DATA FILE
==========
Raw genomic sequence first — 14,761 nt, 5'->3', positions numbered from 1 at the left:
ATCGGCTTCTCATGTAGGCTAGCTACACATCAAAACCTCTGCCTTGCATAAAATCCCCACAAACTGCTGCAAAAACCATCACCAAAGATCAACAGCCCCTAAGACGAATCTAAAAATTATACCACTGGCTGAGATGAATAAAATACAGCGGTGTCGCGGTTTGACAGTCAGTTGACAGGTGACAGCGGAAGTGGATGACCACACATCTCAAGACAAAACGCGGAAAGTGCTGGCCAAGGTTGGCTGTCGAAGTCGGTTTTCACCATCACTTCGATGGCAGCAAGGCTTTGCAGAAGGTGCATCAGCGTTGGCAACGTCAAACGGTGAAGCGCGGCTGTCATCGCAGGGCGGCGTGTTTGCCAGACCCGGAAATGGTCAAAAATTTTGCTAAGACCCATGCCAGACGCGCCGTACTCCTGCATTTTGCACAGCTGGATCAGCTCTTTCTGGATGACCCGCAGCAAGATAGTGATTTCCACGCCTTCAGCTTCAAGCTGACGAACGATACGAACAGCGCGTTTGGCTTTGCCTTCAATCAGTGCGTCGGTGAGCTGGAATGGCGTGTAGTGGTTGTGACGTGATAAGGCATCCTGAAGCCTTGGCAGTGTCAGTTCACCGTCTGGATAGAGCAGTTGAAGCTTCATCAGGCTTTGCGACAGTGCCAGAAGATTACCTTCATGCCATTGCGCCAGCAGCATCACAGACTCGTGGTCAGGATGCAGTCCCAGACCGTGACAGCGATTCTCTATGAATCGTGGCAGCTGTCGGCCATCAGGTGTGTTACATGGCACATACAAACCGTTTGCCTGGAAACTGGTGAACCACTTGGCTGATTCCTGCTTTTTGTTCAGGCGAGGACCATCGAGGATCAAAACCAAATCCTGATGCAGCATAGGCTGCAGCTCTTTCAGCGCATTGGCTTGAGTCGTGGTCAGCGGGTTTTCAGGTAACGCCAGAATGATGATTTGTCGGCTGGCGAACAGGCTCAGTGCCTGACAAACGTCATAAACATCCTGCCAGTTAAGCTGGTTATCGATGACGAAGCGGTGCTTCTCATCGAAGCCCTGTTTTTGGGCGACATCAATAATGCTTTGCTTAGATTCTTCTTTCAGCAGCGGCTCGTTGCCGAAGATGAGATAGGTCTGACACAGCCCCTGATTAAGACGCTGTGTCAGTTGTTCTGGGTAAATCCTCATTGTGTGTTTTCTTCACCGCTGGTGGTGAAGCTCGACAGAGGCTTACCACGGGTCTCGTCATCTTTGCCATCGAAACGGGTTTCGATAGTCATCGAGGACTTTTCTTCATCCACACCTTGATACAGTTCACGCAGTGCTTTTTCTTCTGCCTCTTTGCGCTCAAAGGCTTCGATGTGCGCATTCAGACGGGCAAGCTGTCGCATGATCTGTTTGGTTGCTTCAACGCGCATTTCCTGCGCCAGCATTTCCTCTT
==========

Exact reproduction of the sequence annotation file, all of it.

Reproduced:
Raw genomic sequence first — 14,761 nt, 5'->3', positions numbered from 1 at the left:
ATCGGCTTCTCATGTAGGCTAGCTACACATCAAAACCTCTGCCTTGCATAAAATCCCCACAAACTGCTGCAAAAACCATCACCAAAGATCAACAGCCCCTAAGACGAATCTAAAAATTATACCACTGGCTGAGATGAATAAAATACAGCGGTGTCGCGGTTTGACAGTCAGTTGACAGGTGACAGCGGAAGTGGATGACCACACATCTCAAGACAAAACGCGGAAAGTGCTGGCCAAGGTTGGCTGTCGAAGTCGGTTTTCACCATCACTTCGATGGCAGCAAGGCTTTGCAGAAGGTGCATCAGCGTTGGCAACGTCAAACGGTGAAGCGCGGCTGTCATCGCAGGGCGGCGTGTTTGCCAGACCCGGAAATGGTCAAAAATTTTGCTAAGACCCATGCCAGACGCGCCGTACTCCTGCATTTTGCACAGCTGGATCAGCTCTTTCTGGATGACCCGCAGCAAGATAGTGATTTCCACGCCTTCAGCTTCAAGCTGACGAACGATACGAACAGCGCGTTTGGCTTTGCCTTCAATCAGTGCGTCGGTGAGCTGGAATGGCGTGTAGTGGTTGTGACGTGATAAGGCATCCTGAAGCCTTGGCAGTGTCAGTTCACCGTCTGGATAGAGCAGTTGAAGCTTCATCAGGCTTTGCGACAGTGCCAGAAGATTACCTTCATGCCATTGCGCCAGCAGCATCACAGACTCGTGGTCAGGATGCAGTCCCAGACCGTGACAGCGATTCTCTATGAATCGTGGCAGCTGTCGGCCATCAGGTGTGTTACATGGCACATACAAACCGTTTGCCTGGAAACTGGTGAACCACTTGGCTGATTCCTGCTTTTTGTTCAGGCGAGGACCATCGAGGATCAAAACCAAATCCTGATGCAGCATAGGCTGCAGCTCTTTCAGCGCATTGGCTTGAGTCGTGGTCAGCGGGTTTTCAGGTAACGCCAGAATGATGATTTGTCGGCTGGCGAACAGGCTCAGTGCCTGACAAACGTCATAAACATCCTGCCAGTTAAGCTGGTTATCGATGACGAAGCGGTGCTTCTCATCGAAGCCCTGTTTTTGGGCGACATCAATAATGCTTTGCTTAGATTCTTCTTTCAGCAGCGGCTCGTTGCCGAAGATGAGATAGGTCTGACACAGCCCCTGATTAAGACGCTGTGTCAGTTGTTCTGGGTAAATCCTCATTGTGTGTTTTCTTCACCGCTGGTGGTGAAGCTCGACAGAGGCTTACCACGGGTCTCGTCATCTTTGCCATCGAAACGGGTTTCGATAGTCATCGAGGACTTTTCTTCATCCACACCTTGATACAGTTCACGCAGTGCTTTTTCTTCTGCCTCTTTGCGCTCAAAGGCTTCGATGTGCGCATTCAGACGGGCAAGCTGTCGCATGATCTGTTTGGTTGCTTCAACGCGCATTTCCTGCGCCAGCATTTCCTCTT